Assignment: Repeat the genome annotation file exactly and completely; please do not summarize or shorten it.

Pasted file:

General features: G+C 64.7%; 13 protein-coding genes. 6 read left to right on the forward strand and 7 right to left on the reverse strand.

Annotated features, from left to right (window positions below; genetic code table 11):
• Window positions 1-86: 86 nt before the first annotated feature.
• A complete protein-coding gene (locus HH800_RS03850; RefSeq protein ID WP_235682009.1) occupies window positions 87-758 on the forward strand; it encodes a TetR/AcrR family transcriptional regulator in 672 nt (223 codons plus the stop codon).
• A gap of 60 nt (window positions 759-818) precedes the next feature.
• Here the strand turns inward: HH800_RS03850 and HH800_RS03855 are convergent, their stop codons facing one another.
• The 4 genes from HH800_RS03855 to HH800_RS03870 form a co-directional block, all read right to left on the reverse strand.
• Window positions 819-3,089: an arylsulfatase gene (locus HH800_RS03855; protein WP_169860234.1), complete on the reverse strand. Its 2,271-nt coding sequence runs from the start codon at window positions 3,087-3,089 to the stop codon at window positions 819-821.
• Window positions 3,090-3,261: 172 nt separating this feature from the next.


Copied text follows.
General features: G+C 64.7%; 13 protein-coding genes. 6 read left to right on the forward strand and 7 right to left on the reverse strand.

Annotated features, from left to right (window positions below; genetic code table 11):
• Window positions 1-86: 86 nt before the first annotated feature.
• A complete protein-coding gene (locus HH800_RS03850; RefSeq protein ID WP_235682009.1) occupies window positions 87-758 on the forward strand; it encodes a TetR/AcrR family transcriptional regulator in 672 nt (223 codons plus the stop codon).
• A gap of 60 nt (window positions 759-818) precedes the next feature.
• Here the strand turns inward: HH800_RS03850 and HH800_RS03855 are convergent, their stop codons facing one another.
• The 4 genes from HH800_RS03855 to HH800_RS03870 form a co-directional block, all read right to left on the reverse strand.
• Window positions 819-3,089: an arylsulfatase gene (locus HH800_RS03855; protein WP_169860234.1), complete on the reverse strand. Its 2,271-nt coding sequence runs from the start codon at window positions 3,087-3,089 to the stop codon at window positions 819-821.
• Window positions 3,090-3,261: 172 nt separating this feature from the next.